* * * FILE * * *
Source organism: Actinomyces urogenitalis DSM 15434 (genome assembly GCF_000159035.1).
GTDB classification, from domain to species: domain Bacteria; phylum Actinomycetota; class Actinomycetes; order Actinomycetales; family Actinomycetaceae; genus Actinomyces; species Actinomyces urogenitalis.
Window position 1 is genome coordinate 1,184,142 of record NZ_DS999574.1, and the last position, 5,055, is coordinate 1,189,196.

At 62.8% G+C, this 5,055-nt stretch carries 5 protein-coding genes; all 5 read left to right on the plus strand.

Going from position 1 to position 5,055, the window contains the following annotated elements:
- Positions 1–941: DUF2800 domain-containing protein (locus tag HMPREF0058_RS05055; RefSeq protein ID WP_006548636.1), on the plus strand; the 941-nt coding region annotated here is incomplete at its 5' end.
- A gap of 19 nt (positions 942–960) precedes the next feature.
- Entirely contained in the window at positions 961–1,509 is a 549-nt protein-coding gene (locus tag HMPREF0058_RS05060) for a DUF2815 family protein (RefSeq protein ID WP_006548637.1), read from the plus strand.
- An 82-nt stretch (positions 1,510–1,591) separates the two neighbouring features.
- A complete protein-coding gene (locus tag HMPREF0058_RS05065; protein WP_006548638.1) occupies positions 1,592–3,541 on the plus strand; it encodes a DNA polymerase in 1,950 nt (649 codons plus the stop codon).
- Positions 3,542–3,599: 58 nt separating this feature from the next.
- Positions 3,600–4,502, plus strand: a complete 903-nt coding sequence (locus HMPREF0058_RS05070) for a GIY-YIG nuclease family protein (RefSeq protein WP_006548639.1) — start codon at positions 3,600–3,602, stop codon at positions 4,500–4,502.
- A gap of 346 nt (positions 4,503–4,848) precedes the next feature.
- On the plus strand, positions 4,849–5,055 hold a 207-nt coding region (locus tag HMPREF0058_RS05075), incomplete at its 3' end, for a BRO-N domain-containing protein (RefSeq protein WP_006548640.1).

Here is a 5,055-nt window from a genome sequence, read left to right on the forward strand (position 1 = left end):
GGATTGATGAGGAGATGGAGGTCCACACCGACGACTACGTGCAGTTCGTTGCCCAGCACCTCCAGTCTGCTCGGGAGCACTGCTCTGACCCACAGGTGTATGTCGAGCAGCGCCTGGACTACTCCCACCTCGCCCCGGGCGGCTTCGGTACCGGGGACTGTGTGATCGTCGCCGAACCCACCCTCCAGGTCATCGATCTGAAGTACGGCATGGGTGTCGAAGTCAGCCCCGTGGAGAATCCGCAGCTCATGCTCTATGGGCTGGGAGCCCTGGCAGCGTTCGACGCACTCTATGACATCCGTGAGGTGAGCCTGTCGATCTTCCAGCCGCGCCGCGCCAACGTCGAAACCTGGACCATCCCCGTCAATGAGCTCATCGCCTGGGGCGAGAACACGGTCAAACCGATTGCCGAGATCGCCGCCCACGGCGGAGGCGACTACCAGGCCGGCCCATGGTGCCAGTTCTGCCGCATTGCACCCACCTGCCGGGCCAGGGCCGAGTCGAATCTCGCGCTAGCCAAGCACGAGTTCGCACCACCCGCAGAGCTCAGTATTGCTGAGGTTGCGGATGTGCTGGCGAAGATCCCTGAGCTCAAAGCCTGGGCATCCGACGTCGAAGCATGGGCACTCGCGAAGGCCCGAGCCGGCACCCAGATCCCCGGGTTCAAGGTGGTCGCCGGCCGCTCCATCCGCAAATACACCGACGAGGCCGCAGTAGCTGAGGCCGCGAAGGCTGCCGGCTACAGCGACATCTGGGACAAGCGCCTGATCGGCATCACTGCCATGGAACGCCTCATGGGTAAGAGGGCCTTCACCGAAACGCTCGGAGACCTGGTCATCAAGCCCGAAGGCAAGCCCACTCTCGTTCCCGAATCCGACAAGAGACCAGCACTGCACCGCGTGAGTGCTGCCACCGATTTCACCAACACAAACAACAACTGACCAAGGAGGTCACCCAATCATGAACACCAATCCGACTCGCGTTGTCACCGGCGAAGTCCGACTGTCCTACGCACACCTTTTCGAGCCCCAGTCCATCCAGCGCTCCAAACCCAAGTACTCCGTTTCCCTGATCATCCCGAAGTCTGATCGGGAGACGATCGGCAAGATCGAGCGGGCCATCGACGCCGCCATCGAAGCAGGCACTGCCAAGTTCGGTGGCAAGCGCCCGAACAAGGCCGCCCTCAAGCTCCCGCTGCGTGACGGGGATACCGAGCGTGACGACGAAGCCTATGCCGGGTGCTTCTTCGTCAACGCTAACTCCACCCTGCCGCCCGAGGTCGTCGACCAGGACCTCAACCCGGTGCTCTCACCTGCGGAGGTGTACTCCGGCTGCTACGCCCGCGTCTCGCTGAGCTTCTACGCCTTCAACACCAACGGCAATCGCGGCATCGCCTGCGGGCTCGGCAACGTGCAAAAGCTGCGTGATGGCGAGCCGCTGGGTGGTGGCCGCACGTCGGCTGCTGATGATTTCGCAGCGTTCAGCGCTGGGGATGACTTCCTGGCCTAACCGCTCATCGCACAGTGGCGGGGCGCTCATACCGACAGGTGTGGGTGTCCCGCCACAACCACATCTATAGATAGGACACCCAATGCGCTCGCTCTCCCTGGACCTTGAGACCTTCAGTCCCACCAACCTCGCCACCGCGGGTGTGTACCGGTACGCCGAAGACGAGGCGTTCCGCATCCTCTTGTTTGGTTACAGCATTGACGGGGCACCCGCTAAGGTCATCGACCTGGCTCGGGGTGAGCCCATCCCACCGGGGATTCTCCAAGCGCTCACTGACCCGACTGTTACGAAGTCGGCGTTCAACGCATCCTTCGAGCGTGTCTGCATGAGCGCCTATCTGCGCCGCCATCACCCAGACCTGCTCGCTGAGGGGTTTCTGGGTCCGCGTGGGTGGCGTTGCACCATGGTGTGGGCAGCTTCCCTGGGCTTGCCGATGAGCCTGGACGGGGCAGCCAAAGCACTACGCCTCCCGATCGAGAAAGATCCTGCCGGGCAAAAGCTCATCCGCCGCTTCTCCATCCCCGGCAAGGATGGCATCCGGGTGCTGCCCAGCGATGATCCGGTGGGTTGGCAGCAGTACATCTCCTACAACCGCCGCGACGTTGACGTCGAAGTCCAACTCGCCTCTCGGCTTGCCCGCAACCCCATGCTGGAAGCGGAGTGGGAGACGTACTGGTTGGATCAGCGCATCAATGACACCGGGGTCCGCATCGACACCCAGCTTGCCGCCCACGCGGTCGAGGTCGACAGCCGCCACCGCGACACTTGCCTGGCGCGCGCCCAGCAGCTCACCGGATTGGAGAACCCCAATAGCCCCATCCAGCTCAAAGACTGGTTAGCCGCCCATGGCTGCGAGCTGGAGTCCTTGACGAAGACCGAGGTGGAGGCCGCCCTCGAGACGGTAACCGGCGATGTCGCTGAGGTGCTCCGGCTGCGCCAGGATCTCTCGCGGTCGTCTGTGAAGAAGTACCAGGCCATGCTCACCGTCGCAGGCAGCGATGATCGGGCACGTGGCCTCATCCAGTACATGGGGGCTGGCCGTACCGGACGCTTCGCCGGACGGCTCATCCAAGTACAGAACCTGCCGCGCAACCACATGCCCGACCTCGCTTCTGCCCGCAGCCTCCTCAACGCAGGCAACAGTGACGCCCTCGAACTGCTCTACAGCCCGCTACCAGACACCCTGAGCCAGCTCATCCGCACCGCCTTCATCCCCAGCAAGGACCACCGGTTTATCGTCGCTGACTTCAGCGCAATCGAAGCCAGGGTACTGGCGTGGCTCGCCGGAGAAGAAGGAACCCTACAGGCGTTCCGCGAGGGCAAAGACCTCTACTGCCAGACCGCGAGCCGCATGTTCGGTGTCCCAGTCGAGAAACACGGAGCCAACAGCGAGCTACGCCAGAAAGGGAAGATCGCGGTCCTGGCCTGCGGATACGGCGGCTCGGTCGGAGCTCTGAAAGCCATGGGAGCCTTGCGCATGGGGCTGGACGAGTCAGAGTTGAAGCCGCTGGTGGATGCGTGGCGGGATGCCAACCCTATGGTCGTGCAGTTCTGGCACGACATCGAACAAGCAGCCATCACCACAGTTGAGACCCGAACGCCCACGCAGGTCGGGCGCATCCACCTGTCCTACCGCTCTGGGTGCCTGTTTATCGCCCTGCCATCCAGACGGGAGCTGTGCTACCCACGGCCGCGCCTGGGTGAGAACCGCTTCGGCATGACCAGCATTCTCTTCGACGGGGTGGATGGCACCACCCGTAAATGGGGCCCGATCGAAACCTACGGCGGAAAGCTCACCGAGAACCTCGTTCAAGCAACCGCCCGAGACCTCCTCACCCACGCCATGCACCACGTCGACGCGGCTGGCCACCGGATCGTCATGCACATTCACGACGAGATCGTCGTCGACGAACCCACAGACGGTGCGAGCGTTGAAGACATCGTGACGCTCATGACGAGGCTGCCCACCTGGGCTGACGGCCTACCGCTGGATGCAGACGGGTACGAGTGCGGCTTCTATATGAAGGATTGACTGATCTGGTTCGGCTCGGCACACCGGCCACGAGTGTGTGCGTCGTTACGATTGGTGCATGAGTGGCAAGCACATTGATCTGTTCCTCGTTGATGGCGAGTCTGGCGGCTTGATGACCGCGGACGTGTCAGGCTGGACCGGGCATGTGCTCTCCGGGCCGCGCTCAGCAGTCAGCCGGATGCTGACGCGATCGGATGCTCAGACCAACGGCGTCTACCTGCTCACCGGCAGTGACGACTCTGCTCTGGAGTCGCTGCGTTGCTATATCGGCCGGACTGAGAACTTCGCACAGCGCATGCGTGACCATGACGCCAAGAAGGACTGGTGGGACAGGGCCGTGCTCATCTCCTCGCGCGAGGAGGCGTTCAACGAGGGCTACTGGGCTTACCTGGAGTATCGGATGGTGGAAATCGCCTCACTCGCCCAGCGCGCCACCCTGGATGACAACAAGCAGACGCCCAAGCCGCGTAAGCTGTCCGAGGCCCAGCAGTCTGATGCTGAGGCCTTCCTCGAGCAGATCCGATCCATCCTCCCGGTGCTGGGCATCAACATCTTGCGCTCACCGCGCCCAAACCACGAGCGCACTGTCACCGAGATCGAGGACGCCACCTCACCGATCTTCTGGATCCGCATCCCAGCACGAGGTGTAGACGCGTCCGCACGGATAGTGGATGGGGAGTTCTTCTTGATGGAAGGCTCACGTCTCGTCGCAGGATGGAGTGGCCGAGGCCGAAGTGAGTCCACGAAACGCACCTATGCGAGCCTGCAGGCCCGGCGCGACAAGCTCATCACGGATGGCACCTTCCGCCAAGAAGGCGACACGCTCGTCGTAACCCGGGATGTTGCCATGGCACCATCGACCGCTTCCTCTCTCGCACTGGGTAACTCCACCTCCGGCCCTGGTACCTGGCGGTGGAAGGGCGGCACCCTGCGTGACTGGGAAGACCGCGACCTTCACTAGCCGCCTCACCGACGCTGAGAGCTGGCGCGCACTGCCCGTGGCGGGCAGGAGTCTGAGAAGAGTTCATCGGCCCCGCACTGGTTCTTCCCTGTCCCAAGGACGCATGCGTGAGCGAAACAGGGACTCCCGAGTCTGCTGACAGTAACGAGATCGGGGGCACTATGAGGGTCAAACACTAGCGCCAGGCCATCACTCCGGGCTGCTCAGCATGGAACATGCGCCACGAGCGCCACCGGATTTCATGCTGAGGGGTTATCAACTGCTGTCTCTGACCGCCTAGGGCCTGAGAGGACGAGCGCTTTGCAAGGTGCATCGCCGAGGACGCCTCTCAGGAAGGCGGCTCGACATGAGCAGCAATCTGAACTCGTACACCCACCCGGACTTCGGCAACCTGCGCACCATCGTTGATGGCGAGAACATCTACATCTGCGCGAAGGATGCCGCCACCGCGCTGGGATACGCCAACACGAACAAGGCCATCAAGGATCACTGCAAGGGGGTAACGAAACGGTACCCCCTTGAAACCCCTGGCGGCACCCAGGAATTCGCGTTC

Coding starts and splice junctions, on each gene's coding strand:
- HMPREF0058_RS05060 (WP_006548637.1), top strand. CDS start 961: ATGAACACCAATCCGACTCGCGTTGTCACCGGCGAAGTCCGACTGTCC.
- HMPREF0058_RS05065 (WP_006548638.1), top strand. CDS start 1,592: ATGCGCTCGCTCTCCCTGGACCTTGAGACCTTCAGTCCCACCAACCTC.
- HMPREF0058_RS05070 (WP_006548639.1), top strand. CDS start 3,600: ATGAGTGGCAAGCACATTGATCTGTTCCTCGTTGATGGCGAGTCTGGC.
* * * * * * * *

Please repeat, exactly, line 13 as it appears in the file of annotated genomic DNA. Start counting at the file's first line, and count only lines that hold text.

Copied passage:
- A gap of 346 nt (positions 4,503–4,848) precedes the next feature.